ACCC clears MediSecure and eRx to collaborate as CEO quits

4 minute read

MediSecure CEO Paul Frosdick quits in the wake of the ruling, which follows the DoHAC’s contentious decision to adopt a direct funding model with a sole supplier.

The ACCC will allow MediSecure and Fred IT (owner of eRx) to work together to transfer prescription data to sole provider eRx.

The decision follows the DoHAC’s controversial decision to make eRx the only supplier of prescription exchange services, after previously encouraging multiple players in the market.

The ruling will facilitate the exchange of data of those currently with MediSecure.

As previously reported by HSD, in May this year the DoHAC awarded eRx the contract to be sole provider of prescription exchange services for PBS-listed drugs, after both eRx and competitor MediSecure developed working solutions.

The $92 million winning script exchange solution was created by Fred IT Group, which is owned by Telstra Health and the Pharmacy Guild of Australia. Telstra Health also owns Medical Director, one of the market leaders in GP practice management software.

The situation flagged claims of anti-competition in a market with only two major providers.

Dr Mukesh Haikerwal, deputy chair of the Australian GP Alliance, went to the ACCC with his concerns about the process.

At the time, Paul Frosdick, who resigned as MediSecure’s CEO this week, said the eRx win “made no sense”.

“[For telecommunications] we’ve got Telstra, Optus and Vodafone. If one falls over, we can all move to another. It’s the same with electricity providers. Critical infrastructure requires redundancy,” he said back in August.

“The other issue will come when the government wants to reprocure it. If MediSecure goes out of business, how in God’s name are they going to get best value when there’s only one organisation capable of delivering all the traction in any negotiation?.”

Mr Frosdick’s resignation was effective from last Monday.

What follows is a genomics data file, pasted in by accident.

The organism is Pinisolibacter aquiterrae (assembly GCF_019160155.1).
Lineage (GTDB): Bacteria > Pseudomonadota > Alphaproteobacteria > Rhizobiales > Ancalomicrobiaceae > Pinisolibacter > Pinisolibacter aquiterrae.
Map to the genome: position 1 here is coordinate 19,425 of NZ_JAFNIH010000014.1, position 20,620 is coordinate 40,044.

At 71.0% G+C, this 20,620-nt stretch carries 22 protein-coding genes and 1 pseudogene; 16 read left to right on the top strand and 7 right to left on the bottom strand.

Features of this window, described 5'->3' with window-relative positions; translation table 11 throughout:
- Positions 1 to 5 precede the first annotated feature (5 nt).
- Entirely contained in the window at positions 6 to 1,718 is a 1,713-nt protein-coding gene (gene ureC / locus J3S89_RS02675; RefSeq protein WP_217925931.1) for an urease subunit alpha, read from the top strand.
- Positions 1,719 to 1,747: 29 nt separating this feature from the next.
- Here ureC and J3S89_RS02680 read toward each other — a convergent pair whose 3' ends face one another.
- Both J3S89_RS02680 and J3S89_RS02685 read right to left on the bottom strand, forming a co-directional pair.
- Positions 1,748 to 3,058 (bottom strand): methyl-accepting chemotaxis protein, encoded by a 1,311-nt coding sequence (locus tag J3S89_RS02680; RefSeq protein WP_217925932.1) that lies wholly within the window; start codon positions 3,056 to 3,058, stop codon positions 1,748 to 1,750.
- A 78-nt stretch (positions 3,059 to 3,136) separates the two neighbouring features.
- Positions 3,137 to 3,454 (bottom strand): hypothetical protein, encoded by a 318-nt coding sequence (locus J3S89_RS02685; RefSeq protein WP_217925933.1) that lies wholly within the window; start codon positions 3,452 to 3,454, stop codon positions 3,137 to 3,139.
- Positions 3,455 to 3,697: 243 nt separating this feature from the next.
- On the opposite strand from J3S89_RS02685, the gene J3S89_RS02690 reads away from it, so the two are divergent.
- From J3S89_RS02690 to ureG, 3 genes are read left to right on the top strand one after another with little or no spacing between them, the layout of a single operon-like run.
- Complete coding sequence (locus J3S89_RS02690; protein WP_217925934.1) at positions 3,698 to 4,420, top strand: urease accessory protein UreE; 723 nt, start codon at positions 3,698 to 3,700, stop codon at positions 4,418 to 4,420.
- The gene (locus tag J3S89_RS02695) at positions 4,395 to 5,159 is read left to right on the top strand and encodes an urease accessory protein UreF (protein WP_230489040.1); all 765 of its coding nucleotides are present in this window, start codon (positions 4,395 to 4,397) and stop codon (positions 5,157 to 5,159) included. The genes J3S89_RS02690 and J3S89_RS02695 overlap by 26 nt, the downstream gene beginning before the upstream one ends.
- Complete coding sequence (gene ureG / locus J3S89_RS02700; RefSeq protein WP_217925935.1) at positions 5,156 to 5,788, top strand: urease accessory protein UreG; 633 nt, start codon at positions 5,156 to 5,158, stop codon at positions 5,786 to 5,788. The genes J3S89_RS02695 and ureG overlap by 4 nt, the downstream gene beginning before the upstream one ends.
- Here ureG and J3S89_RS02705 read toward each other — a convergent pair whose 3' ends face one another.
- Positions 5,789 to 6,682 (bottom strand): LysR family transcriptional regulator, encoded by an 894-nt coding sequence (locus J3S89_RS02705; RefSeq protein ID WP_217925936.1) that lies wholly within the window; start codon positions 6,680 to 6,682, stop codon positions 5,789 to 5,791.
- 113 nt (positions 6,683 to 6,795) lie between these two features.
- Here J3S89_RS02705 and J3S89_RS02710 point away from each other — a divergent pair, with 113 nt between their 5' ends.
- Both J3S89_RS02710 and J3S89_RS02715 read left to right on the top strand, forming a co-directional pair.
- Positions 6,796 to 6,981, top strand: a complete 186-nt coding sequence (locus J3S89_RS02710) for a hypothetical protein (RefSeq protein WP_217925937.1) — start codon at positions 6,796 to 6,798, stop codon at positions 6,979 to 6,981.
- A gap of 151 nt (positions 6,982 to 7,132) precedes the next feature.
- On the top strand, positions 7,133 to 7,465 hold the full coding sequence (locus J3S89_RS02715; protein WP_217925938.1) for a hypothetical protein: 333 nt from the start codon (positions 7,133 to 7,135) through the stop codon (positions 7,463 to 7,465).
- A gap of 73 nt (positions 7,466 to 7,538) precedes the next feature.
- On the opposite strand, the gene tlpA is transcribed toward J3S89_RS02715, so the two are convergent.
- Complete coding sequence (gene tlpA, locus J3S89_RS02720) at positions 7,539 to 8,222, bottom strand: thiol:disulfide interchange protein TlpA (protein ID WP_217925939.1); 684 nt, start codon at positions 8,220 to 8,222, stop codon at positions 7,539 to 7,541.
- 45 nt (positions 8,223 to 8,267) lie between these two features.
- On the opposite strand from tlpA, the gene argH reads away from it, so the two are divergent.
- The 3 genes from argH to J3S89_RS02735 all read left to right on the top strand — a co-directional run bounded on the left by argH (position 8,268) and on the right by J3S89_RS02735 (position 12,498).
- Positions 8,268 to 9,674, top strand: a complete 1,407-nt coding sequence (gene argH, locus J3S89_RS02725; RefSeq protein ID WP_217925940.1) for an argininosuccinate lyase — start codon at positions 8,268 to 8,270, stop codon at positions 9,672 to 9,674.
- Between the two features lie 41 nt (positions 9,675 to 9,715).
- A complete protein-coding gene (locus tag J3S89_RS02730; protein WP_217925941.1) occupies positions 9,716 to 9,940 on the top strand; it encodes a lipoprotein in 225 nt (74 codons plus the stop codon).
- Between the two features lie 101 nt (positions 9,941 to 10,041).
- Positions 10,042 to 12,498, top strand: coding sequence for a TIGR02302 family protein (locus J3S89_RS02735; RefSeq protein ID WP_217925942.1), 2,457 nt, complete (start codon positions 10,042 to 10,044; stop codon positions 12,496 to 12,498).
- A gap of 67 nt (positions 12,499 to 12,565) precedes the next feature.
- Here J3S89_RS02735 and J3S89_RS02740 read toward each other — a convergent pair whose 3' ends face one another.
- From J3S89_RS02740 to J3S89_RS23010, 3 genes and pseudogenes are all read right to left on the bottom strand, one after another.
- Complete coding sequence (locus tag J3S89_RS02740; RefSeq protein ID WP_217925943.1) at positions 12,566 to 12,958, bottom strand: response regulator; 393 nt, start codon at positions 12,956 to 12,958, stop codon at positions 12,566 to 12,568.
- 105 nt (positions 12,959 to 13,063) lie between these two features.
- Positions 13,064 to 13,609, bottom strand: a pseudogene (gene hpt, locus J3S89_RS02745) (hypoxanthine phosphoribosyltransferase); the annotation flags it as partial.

Fred IT’s e-scripts ‘monopoly’ a dangerous precedent

eRx monopoly threatens innovation and security

“It has been a privilege to lead such a dedicated team of individuals and to establish a viable business that is recognised by its peers for its technology and service excellence,” he said.

“While I reflect on the past four years of my efforts and those of my colleagues with enormous pride, the unprecedented disruption to the prescription exchange market convinced me that it was a good time to seek new leadership opportunities, both for me and MediSecure.”

FredIT has pledged “a certainty that e-scripts and SMS will continue without transaction costs; no individual invoicing and PBS online payments reconciliation for e-scripts; that prescribing and dispensing software vendors will receive financial support for compliant electronic prescription solutions and customer services; strengthened cyber security posture and greater protections against clinical risk; and enhanced capacity for all users to innovate an deliver patient focused improvement”.

Opponents criticised the decision for allowing a government model to monopolise the market, but the DoHAC maintained the direct funding model using a sole provider was what was best value for money.

In June, DoHAC first assistant secretary Daniel McCabe said in a submission to the ACCC that the procurement decision “will not be reversed” irrespective of ACCC’s final determination.

In response to submissions criticising DoHAC’s decision to move to a direct funding model and selecting Fred IT as the sole supplier, Mr McCabe reiterated that the procurement process was “based on industry research and engagement…[where] the industry had the opportunity to contribute its views to inform the RFT”.

The decision to select Fred IT as the supplier was made in accordance with Commonwealth Procurement Rules, with emphasis given towards best value for money and “other matters required by the rules”.

Mr McCabe also voiced the Commonwealth’s concerns that some submissions sought to use the ACCC process as a “means of delaying transition” or to “undermine the Commonwealth’s [sole supplier] decision”.

MediSecure has said it would stay in the market to service private prescriptions.

ACCC’s final deliberation on data transition arrangements will be released later this month.

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